Friday, March 8, 2013

My Tax Return Savings Account

It is interesting how the circumstances one finds oneself in can dramatically change their opinion of something.  For instance, 15 years ago, I was adamantly against tax refunds.  Not getting your money back, just the concept that people wouldn't pay enough attention to their finances such that they would receive thousands of dollars as a overpayment (or more likely an overwithholding) of taxes.  At the time it was obvious to me that it was much more profitable to scrutinize and adjust your withholding on a regular basis (every couple of months) so that at the end of the year you were as close to breaking even as possible.  I could put this money to work for me by investing it or at the very least put it in a savings account earning interest (as opposed to the interest free loan I would have been giving the government). I was pretty good at it for a few years, netting myself refunds of a couple hundred dollars or having to write a check for a couple of hundred dollars.

Then times changed.  I started making more money and my taxes became more complicated.  Now, at first glance one would think that making more money would be an incentive to implement my strategy above even more so.  Afterall, 15 years ago, I was only making about $25K a year.  My opinion on this issue has changed 180 degrees. Now, I would laugh in your face if you suggested the strategy above.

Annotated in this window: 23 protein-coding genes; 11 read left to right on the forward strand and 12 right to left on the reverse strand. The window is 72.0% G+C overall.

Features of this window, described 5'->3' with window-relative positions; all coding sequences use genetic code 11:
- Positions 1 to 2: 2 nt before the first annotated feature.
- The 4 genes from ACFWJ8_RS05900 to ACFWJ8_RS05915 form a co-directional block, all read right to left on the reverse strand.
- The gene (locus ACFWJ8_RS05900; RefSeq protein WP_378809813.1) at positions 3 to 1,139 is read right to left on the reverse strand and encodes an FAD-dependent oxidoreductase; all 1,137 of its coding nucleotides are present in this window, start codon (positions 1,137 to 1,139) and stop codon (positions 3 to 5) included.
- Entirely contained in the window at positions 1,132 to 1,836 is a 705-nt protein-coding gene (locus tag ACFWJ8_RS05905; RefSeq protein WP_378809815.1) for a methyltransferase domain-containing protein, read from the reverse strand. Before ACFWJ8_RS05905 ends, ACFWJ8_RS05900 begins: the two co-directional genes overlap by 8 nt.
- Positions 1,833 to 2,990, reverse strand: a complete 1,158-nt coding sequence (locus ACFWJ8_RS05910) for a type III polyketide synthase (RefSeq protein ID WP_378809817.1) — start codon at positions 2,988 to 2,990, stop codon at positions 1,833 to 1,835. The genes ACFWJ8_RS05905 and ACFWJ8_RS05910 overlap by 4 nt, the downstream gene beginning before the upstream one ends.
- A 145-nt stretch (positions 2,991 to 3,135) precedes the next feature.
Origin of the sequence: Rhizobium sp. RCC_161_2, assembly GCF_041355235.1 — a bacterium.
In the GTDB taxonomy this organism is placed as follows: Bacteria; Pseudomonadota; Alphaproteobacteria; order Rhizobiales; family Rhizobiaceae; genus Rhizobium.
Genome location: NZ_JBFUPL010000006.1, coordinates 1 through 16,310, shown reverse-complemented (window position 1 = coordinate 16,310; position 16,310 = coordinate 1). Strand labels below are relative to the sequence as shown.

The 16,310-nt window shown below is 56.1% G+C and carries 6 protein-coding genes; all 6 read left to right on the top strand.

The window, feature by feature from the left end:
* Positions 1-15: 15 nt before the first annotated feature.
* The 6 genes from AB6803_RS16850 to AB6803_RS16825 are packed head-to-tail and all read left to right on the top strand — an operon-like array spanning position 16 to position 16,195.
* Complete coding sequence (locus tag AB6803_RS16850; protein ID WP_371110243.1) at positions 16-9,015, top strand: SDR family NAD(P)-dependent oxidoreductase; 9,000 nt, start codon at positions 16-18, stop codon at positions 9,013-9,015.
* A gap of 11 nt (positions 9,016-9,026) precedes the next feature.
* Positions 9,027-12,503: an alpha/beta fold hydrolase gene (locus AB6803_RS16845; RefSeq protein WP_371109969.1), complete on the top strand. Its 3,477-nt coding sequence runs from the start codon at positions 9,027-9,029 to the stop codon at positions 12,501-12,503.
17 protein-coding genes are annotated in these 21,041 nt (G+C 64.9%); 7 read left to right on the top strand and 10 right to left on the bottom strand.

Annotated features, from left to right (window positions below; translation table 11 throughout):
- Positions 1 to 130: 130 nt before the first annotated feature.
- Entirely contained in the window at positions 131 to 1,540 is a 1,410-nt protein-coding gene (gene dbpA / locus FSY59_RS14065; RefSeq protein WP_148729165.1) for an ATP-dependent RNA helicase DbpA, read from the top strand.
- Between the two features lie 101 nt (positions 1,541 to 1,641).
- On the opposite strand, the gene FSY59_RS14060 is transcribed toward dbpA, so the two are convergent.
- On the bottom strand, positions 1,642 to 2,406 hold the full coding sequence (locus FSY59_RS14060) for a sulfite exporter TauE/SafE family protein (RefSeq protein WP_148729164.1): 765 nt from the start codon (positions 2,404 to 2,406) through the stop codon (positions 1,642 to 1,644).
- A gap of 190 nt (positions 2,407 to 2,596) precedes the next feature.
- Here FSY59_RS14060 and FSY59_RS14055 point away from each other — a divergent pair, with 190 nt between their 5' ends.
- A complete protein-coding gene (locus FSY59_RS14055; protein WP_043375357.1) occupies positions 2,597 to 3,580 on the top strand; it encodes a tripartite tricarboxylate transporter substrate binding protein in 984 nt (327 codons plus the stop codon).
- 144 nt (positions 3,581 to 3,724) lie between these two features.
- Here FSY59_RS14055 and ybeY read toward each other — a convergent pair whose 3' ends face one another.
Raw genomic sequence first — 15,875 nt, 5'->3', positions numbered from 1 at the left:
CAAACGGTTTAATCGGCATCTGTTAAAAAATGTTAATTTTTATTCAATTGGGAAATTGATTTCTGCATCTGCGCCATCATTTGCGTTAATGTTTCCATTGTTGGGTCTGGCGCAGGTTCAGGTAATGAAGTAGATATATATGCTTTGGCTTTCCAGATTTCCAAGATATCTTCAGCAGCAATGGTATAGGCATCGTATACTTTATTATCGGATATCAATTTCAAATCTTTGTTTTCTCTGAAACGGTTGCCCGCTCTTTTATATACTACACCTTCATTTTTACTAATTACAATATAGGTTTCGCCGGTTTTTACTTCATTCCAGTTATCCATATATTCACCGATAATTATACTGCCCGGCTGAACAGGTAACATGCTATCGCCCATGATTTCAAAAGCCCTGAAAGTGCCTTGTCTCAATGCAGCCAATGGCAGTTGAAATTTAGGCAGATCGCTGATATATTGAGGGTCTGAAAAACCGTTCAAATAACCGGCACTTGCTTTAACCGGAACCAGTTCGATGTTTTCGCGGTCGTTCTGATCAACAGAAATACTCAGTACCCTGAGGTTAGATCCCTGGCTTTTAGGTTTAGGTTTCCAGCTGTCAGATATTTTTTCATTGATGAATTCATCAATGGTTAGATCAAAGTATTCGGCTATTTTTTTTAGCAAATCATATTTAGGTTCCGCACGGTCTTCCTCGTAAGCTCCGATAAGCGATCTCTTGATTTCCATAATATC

There are several factors that go into this.  While there is some profit to be made from investment, it doesn't come without it's own cost, namely the time necessary to adjust your withholding (or in the case of quarterly tax filers, the amount of time - ergo rigor - into estimating the taxes owed).  Couple this with exceedingly low interest rates and put a dollop of the ever changing tax code as politicians try to curry favor with this group or that group each year and you are left with a much more complicated task - so the rewards better be worth it.